I enjoyed this book for a number of reasons, but one was the way it was written I mean I believe I could actually see the method of writing, whether from taped interviews and transcriptions or from careful notes The book was written the way McNab speaks and that voice is what comes through You get the sense you are being told the story by a gifted story teller, the kind of guy you want to hang out with and listen to his stories because, first and last, he tells a good story The narrative moves from dramatic descriptions and character interaction to explication smoothly, beautifully If McNab wrote this without editorial help, he has a rare kind of genius I am reminded of Joe Simpson s Touching the Void, a first time book that has amazing vividness and pacing and then there s Arabian Sands by Thesiger, which has similar vividness Regardless of truth or fact or whether you like tales of men doing manly things, Brave Two Zero has literary merit in a number of ways lacking in most fiction today Whether this is viewed as autobiography or fictionalized biography, it s a great read What do we pick up a book for, anyway Isn t it to be entertained Oy Another pint, please.

  5. says:

    I can read you like a book, and not a very good book Certainly not Bravo Two Zero by Andy McNab Which actually improves with every read Alan Partridge.As an Alan Partidge devotee, I thought it only proper I should read the great man s favourite book It tells the story of an SAS misson during the first Gulf War As an insight into the functioning of a special forces unit, it s a great read Although heavy on jargon and military slang, it s always fast paced and it never gets in the way of the story For me one interesting thing was how the prose style was so different to what I normally read I m used to wooly liberal platitudes and quite waffly stuff This was not that McNab s clear cut, no nonsense, military attitude comes through as it is writteen It was very refreshing, a literary pallette cleanser, if you will.It s an incredible adventure story, told with suprising humour and warmth at times It was a lot better than I expected, although unlike Alan, I don t think I ll be re reading it.

  6. says:

    Perhaps the ultimate action thriller because it s all true Mere mortals can only wonder at the feats of sheer physical endurance, not to mention courage and resourcefulness, displayed by members of the world s elite fighting force Enough said I won t bother to repeat what many learned commentators have said before me I ve read the book several times, and it never fails to grip and amaze.

  7. says:

    What an exhilarating read different versions of the real life mission notwithstanding I am compelled to say, this book s narrative sounded as close as one could get to being sincere Only a man from the trenches could narrate so gruesome a story of interrogation and surviving it I was honestly surprised that a highly trained commando could write so well Maybe he had help but not all that way I am hoping A must read for all action thriller lovers However, I say that in reverence and deep respect for the soldiers who made such unmatchable sacrifice.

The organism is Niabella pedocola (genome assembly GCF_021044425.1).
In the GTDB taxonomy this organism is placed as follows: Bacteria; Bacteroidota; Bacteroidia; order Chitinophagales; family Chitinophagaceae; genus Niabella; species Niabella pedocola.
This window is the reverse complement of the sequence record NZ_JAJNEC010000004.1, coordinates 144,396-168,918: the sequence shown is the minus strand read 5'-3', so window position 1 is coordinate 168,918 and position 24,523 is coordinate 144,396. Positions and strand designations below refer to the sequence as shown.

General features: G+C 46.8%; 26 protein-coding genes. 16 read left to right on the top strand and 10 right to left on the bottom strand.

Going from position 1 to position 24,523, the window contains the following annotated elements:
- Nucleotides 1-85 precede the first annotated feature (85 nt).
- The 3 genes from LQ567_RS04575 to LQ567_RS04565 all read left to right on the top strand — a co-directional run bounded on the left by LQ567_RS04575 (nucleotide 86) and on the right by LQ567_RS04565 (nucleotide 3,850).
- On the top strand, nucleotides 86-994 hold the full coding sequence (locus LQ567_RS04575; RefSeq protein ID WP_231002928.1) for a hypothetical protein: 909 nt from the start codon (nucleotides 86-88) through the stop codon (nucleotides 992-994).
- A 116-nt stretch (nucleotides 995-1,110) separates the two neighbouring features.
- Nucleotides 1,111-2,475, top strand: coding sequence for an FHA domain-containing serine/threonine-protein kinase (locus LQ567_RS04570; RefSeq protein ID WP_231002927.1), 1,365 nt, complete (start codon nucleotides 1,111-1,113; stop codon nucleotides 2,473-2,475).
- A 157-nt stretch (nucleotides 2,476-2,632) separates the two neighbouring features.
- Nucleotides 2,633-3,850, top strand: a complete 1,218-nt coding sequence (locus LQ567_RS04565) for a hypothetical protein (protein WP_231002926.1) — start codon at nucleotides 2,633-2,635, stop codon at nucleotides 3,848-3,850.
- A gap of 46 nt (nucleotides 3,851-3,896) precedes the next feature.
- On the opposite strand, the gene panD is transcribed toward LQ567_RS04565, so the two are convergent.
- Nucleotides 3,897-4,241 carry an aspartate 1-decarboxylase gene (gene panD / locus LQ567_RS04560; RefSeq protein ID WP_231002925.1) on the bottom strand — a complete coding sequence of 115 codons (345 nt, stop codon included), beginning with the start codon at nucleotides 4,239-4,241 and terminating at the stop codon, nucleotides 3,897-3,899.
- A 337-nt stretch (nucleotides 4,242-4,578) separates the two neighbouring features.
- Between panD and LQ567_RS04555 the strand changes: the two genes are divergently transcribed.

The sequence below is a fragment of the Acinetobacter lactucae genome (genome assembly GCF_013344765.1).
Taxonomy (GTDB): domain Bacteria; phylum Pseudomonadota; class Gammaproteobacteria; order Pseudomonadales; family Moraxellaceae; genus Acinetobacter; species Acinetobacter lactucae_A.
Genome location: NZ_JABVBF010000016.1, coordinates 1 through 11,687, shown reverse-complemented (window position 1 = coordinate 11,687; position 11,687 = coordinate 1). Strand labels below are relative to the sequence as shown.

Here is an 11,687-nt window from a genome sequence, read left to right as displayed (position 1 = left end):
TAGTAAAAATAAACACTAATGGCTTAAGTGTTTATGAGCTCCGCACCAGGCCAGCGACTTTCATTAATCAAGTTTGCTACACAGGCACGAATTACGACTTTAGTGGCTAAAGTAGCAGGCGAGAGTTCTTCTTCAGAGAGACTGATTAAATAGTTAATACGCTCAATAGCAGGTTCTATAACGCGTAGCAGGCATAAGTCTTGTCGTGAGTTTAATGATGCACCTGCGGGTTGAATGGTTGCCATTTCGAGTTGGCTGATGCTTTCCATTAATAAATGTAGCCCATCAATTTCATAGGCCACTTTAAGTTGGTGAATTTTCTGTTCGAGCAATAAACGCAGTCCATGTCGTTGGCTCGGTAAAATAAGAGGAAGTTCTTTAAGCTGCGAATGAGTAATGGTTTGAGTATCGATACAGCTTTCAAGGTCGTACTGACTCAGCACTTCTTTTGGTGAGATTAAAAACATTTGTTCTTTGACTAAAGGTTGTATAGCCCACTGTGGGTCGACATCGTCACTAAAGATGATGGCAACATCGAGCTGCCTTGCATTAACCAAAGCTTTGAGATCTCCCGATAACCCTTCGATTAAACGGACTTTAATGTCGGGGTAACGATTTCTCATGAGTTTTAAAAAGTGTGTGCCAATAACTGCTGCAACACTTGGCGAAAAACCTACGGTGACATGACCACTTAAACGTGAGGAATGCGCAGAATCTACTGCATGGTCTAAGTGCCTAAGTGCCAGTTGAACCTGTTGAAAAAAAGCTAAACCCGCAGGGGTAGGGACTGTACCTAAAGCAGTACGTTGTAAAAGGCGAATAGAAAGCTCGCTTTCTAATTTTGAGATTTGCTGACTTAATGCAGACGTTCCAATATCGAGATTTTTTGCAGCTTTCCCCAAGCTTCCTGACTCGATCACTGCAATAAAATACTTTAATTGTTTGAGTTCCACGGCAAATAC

8. says:

    Well, at least it can t make us pregnant

  9. says:

    I was looking for books covering the politics and upheavals in Middle East This book is biography of a Special operations soldier SAS from UK The operation Bravo Two Zero was carried out in 1st Gulf war in 1998, I picked thinking its from the 2003 Iraq war But glad I did The mission was to survey the scuds, cable lines in Iraq and the operation was called Bravo Two Zero.When reading the risky operation, the responsibilities, the decisions to be taken on the fly, the physical and mental pressure, stories of endurance of the soldiers from the patrol, one can t stop wondering if man really has the potential to endure so much pain It is definitely extraordinary story of extraordinary people btw, there were accusations that McNab exaggerated, would be picking Soldier Five by another member from same team The book was from a soldier s point of view, and the opinions expressed over humanity were restricted to that of a prisoner i.e with the Iraqis seen in bad light But this is a soldiers tale in the battlefield and is fair I wonder if there are any books from the other side, a Iraqi civilian s view of foreign troops in their country What must have been on the mind s of Iraqi people and soldiers when they saw foreign army enter their land and air the great Iraqi Invasion Though we agree that Saddam was a terror but we know that Iraq in his time was far better than what is now ruled by Al Qaeda and ISIS.Looking back, we know that there were no weapons of mass destruction The lives of these brave soldiers were risked for what Was it really for protection of civilians The torture and deaths of soldiers, civilians was it all worth

  10. says:

    A must read for all fans of true war stories I think most people in the UK, if not the western world, who was around at the time of the first Iraq war will have at least heard of this mission This narrative takes us from the period when Saddam Hussein invaded Kuwait up until after the war had ended and the prisoners of the patrol code named Bravo Two Zero returned home I find that it is almost always worthwhile reading first hand accounts alongside the official histories as they tell you much and also provide you with the small but ultimately what can be the important details Andy McNab does this, and provides an insight not only into what happened, but also what he was thinking and feeling at the time His descriptions of his torture is brutal but not gratuitous, and includes his own perspective which surprisingly, is not these guys are evil and in fact relates his surprise at points that he is not tortured as bad as the horror stories about what had happened to Iranian prisoners a decade earlier had led him to expect.I will say that it is worth reading The One That Got Away My SAS Mission Behind Iraqi Lines as well to provide the different interpretations of the same events by two different people with two different outlooks and attitudes.